So, improve asthma in children with Tai Chi.

 

“Breathing, relaxation and exercise programs, have for many years, been a useful tool in asthma management. The problem is that breathing; relaxation and exercise are often practiced separately, making them a relatively disjointed and limited part of asthma management.” – Living Chi

 

CMCS – Center for Mindfulness and Contemplative Studies

 

This and other Contemplative Studies posts are also available on Google+ https://plus.google.com/106784388191201299496/posts and on Twitter @MindfulResearch

 

Study Summary

 

Lin, H.-C., Lin, H.-P., Yu, H.-H., Wang, L.-C., Lee, J.-H., Lin, Y.-T., … Chiang, B.-L. (2017). Tai-Chi-Chuan Exercise Improves Pulmonary Function and Decreases Exhaled Nitric Oxide Level in Both Asthmatic and Nonasthmatic Children and Improves Quality of Life in Children with Asthma. Evidence-Based Complementary and Alternative Medicine : eCAM, 2017, 6287642. http://doi.org/10.1155/2017/6287642

 

Abstract

Tai-Chi-Chuan (TCC) is an exercise of low-to-moderate intensity which is suitable for asthmatic patients. The aim of our study is to investigate improvements of the lung function, airway inflammation, and quality of life of asthmatic children after TCC. Participants included sixty-one elementary school students and they were divided into asthmatic (n = 29) and nonasthmatic (n = 32) groups by the International Study of Asthma and Allergies in Childhood (ISAAC) questionnaire. Among them, 20 asthmatic and 18 nonasthmatic children volunteered to participate in a 60-minute TCC exercise weekly for 12 weeks. Baseline and postintervention assessments included forced expiratory volume in one second (FEV1), forced vital capacity (FVC), peak expiratory flow rate (PEFR), fractional exhaled nitric oxide (FeNO) level, and Standardised Pediatric Asthma Quality of Life Questionnaire (PAQLQ(S)). After intervention, the level of FeNO decreased significantly; PEFR and the FEV1/FVC also improved significantly in both asthmatic group and nonasthmatic group after TCC. The asthmatic children also had improved quality of life after TCC. The results indicated that TCC could improve the pulmonary function and decrease airway inflammation in both children with mild asthma and those without asthma. It also improves quality of life in mild asthmatic children. Nevertheless, further studies are required to determine the effect of TCC on children with moderate-to-severe asthma.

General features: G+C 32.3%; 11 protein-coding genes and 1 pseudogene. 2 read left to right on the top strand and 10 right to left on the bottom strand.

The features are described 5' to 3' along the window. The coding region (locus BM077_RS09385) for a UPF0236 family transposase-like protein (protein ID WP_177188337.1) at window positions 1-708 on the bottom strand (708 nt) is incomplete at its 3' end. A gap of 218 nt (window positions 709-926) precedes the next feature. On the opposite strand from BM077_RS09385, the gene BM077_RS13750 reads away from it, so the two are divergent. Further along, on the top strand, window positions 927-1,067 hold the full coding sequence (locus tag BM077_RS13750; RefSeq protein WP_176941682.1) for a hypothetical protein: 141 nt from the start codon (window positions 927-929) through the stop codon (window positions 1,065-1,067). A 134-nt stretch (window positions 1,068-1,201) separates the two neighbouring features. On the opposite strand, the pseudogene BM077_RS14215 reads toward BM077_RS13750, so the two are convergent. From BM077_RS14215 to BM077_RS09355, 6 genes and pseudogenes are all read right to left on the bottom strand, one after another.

https://www.ncbi.nlm.nih.gov/pmc/articles/PMC5406730/

Improve Attention Deficit Hyperactivity Disorder (ADHD) with Mind-Body Practices

Improve Attention Deficit Hyperactivity Disorder (ADHD) with Mind-Body Practices

 

By John M. de Castro, Ph.D.

 

“mindfulness practice can help us pay attention better, resist distractions, be less impulsive, remember what we are doing in the moment, and regulate our own emotions, it is helpful whether we have ADHD or not. But it holds special interest for those with ADHD.” – Casey Dixon